Marketing messages with personalized subject lines usually fail to impress DJ Waldow. "[Most] of those emails use my first name as the 'hook' to get me to open," he writes in a recent post at the Email Experience Council blog. "This never works for me. Never. I know it's fake. I know it's not genuine. I know it's a 'mail merge' of sorts."

But Spreadshirt—a company Waldow admires—caught his attention with a twist on the usual personalization. Instead of using his name, Spreadshirt referenced his (former) place of residence with the subject line, "Durham Rocks!"

Inside, the copy reads, "You know that your hometown is awesome. But does everyone else? Now you can create your own customized hometown t-shirt and wear it proudly for the whole world to see."

According to Waldow, the email did two things well:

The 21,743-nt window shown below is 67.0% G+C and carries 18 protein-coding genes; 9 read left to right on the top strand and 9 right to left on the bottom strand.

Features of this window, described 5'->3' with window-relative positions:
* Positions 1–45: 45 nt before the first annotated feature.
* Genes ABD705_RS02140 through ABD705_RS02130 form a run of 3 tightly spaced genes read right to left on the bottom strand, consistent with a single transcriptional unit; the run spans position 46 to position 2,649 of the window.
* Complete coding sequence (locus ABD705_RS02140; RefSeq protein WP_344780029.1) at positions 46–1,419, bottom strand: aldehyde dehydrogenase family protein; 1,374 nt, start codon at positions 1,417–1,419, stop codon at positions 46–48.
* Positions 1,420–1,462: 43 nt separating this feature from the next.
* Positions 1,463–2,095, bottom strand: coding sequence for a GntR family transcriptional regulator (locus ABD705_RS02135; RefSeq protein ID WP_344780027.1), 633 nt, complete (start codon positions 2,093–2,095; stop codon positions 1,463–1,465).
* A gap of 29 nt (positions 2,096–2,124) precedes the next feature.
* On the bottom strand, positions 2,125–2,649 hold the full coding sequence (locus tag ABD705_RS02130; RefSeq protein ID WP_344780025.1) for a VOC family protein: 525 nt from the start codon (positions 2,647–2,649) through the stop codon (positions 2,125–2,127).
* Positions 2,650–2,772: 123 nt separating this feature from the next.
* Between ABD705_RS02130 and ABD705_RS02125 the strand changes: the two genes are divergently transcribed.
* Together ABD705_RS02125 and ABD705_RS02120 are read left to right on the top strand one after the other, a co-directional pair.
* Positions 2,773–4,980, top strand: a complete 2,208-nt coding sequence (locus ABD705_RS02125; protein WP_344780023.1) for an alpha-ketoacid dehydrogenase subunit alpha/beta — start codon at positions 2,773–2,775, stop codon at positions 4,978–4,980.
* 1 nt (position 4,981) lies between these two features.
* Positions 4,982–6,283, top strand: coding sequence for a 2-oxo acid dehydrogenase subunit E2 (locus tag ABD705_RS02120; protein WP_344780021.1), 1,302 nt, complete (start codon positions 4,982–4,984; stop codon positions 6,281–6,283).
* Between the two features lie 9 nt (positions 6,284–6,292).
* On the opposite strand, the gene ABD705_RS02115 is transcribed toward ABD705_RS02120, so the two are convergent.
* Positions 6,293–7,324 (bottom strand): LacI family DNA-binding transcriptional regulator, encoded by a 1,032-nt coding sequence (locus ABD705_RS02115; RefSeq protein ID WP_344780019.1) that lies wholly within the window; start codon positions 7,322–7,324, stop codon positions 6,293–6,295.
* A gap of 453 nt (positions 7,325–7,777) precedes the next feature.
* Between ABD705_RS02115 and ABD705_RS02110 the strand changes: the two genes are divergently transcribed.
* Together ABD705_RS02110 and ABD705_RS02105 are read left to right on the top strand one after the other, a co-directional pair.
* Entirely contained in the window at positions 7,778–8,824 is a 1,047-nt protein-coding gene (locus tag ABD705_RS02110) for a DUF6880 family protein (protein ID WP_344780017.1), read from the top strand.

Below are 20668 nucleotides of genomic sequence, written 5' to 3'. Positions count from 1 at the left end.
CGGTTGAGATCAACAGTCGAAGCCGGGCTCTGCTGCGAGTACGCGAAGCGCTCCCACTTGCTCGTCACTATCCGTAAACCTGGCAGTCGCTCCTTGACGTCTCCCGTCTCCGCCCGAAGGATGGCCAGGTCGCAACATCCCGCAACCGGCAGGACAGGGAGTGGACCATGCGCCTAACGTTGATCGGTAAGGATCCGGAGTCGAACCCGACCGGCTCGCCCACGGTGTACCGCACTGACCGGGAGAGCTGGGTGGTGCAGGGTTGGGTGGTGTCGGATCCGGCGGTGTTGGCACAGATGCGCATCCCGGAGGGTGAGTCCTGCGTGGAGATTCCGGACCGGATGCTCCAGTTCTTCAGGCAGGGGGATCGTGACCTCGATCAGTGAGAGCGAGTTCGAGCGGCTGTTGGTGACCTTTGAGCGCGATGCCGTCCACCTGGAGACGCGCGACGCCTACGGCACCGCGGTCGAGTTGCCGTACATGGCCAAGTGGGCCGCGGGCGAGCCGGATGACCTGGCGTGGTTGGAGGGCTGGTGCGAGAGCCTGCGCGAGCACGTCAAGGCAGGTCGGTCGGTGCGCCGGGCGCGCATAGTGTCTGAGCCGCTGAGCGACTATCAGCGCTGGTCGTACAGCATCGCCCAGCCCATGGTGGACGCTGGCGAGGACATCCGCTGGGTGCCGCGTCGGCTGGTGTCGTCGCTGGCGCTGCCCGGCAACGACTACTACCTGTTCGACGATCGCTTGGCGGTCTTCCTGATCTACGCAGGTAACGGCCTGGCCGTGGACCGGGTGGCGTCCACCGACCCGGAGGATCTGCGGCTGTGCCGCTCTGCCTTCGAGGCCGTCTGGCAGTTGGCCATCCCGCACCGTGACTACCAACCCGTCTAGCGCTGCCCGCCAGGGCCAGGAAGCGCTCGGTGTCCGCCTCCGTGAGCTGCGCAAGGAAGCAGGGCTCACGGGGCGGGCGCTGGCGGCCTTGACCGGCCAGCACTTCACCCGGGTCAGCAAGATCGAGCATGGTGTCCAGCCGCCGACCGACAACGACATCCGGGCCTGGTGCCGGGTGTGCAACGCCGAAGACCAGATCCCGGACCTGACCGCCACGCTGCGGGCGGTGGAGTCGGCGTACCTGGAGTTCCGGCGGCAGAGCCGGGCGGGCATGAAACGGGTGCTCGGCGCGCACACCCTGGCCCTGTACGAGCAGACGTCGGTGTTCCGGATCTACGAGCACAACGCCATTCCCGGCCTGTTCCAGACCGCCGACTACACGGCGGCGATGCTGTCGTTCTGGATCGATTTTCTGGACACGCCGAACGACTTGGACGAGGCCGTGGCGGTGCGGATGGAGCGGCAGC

1. The subject line intrigued him. "Why?" he notes. "Because—even though I don't still live there—I love Durham. It does rock."
  2. The copy got him to read the entire message. It was catchy, had a clear call-to-action and offered four ways to connect with the company on various social networks.

Aside from noting a few design issues, Waldow had only one minor criticism: He doesn't expect Spreadshirt to know he moved four months ago, but he does note that an occasional email inviting subscribers to update preferences might have made the subject line even more relevant by noting his current location.

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